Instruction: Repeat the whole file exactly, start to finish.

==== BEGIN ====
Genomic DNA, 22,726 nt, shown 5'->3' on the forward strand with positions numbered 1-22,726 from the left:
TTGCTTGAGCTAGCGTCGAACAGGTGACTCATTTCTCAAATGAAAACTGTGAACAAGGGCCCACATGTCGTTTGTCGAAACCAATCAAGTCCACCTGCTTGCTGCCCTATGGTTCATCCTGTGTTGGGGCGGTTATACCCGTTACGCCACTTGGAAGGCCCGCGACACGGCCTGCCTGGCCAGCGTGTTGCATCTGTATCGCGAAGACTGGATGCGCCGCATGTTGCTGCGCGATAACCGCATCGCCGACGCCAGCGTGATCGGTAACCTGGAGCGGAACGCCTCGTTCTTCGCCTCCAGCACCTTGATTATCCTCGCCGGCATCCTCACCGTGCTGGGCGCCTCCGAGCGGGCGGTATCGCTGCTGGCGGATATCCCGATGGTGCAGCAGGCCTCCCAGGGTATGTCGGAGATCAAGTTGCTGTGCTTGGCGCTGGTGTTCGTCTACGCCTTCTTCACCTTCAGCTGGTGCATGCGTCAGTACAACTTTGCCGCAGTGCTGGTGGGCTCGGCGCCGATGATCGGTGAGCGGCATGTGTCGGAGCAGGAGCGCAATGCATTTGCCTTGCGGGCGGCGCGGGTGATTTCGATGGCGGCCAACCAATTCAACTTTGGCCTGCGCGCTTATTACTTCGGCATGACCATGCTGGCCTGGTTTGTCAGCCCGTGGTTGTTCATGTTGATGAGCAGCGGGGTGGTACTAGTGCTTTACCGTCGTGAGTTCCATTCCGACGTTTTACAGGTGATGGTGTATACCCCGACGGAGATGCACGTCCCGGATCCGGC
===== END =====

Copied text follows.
Genomic DNA, 22,726 nt, shown 5'->3' on the forward strand with positions numbered 1-22,726 from the left:
TTGCTTGAGCTAGCGTCGAACAGGTGACTCATTTCTCAAATGAAAACTGTGAACAAGGGCCCACATGTCGTTTGTCGAAACCAATCAAGTCCACCTGCTTGCTGCCCTATGGTTCATCCTGTGTTGGGGCGGTTATACCCGTTACGCCACTTGGAAGGCCCGCGACACGGCCTGCCTGGCCAGCGTGTTGCATCTGTATCGCGAAGACTGGATGCGCCGCATGTTGCTGCGCGATAACCGCATCGCCGACGCCAGCGTGATCGGTAACCTGGAGCGGAACGCCTCGTTCTTCGCCTCCAGCACCTTGATTATCCTCGCCGGCATCCTCACCGTGCTGGGCGCCTCCGAGCGGGCGGTATCGCTGCTGGCGGATATCCCGATGGTGCAGCAGGCCTCCCAGGGTATGTCGGAGATCAAGTTGCTGTGCTTGGCGCTGGTGTTCGTCTACGCCTTCTTCACCTTCAGCTGGTGCATGCGTCAGTACAACTTTGCCGCAGTGCTGGTGGGCTCGGCGCCGATGATCGGTGAGCGGCATGTGTCGGAGCAGGAGCGCAATGCATTTGCCTTGCGGGCGGCGCGGGTGATTTCGATGGCGGCCAACCAATTCAACTTTGGCCTGCGCGCTTATTACTTCGGCATGACCATGCTGGCCTGGTTTGTCAGCCCGTGGTTGTTCATGTTGATGAGCAGCGGGGTGGTACTAGTGCTTTACCGTCGTGAGTTCCATTCCGACGTTTTACAGGTGATGGTGTATACCCCGACGGAGATGCACGTCCCGGATCCGGC